Seeking influence with nonsense – the case of the Royal College of General Practitioners Scotland

By stewartb

This tale, as with so many on TuS, begins with the BBC. On 12 February, the corporation’s News website again provided a free promotional service to commercial newspapers sold in Scotland:

‘Scotland’s papers: ‘My son the trans rapist’ and GP closure warning’.

Prominent in the display of front pages is that of Scotland on Sunday (SoS) with this headline:

‘A third of GP surgeries could shut down in coming months’


We know that almost anything goes in newspapers sold in Scotland: their dominant political agenda is made crystal clear. And it seems the BBC has no interest in testing the credibility of newspaper claims: the amplification of gaslighting nonsense for wider public consumption is perfectly acceptable it seems to this public service – and publicly-funded – organisation. It has long lost adherence to a mission to inform and educate – in any ethical sense of these words. Well, at least in Scotland!

The latest example

The SoS article is based on a ‘survey of practice staff‘ conducted by the Royal College of General Practitioners (RCGP) in Scotland. We’re told:

  • a third of all Scottish GP surgeries are at risk of closure
  • 31.7% of ‘GP staff have stated that their practice was at risk of closing
  • there were 181 respondents to this survey.

The article quotes the RCGP Scotland’s Deputy Chair on concerns about the scale of future challenges facing general practice due to a ageing population. These are legitimate concerns across the UK and ones shared by many, including I’m certain the Scottish government. But is ‘revealing exclusively’ the results of this particular RCGP survey to be exploited by SoS the action of serious, trustworthy organisation? Let’s look more closely at the evidence.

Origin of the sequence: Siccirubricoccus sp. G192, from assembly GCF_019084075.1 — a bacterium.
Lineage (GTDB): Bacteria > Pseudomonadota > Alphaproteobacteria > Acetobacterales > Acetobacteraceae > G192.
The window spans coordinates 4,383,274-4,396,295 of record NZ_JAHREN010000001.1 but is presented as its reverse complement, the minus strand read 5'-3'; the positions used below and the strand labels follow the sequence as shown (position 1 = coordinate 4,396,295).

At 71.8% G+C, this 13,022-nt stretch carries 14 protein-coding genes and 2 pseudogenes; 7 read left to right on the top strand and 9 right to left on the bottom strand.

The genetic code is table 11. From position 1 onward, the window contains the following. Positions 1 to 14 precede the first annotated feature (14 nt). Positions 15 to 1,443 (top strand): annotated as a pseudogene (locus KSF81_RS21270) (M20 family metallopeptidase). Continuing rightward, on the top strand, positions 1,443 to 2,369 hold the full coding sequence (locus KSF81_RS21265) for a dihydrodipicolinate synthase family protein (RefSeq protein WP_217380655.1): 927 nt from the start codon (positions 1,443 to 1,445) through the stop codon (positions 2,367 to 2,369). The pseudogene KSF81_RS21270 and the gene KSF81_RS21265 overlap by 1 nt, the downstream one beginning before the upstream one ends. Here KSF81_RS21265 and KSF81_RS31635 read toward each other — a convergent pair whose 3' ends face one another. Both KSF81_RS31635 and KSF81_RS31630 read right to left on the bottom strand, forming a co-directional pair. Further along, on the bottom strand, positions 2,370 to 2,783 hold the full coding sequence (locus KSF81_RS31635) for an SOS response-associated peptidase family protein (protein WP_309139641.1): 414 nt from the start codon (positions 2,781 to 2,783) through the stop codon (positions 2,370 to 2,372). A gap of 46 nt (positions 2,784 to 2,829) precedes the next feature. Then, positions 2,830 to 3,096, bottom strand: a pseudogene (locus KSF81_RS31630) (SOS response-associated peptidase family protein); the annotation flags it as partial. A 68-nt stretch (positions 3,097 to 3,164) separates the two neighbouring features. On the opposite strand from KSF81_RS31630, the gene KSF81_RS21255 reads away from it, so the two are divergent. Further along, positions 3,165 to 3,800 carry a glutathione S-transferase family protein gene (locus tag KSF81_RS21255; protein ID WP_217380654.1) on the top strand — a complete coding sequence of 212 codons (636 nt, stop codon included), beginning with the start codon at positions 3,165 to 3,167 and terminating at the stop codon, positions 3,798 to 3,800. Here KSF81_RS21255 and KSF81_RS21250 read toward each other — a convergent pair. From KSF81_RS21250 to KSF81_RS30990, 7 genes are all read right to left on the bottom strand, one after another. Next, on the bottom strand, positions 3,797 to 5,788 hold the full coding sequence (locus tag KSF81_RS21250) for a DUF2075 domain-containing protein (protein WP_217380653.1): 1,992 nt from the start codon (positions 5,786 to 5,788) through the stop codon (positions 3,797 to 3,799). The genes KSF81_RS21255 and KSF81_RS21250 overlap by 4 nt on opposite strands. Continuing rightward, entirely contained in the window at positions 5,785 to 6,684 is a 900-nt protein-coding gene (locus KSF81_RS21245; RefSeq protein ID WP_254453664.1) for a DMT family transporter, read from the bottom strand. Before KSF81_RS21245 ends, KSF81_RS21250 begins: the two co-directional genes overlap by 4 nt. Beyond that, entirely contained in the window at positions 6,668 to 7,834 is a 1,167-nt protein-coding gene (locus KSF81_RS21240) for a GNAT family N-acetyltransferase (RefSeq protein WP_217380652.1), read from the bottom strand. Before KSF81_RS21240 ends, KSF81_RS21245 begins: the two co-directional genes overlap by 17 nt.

A few observations

Firstly, a visit to the RCGP website today (12 February) finds no information on this ‘survey’. So members of the public cannot assess the significance of the news story. We cannot review the survey method (online, mail, phone); the time of the survey; the actual questions asked; the target population for the survey (when the newspaper refers to a survey of ‘practice staff’ is this just actual GPs?); how the sample was constructed (randomised invitations to participate or by self-selection) etc. (None of this may be of concern to SoS journalism, and apparently of no concern to the BBC’s provision of its free promotional service either.)

Secondly, how are the results of a survey of individuals being extrapolated to draw conclusions about number of ‘surgeries’ at risk i.e. about groupings of these individuals? Did the survey restrict responses to one respondent per surgery i.e. one response per practice?

Thirdly, does the number of respondents, namely 181, represent a large or a small proportion of the relevant population, regardless of its randomness or self-selection? Of course, if it is a sample constructed by self-selection AND it is a small sample relative to the relevant population then the findings are, statistically, worthless!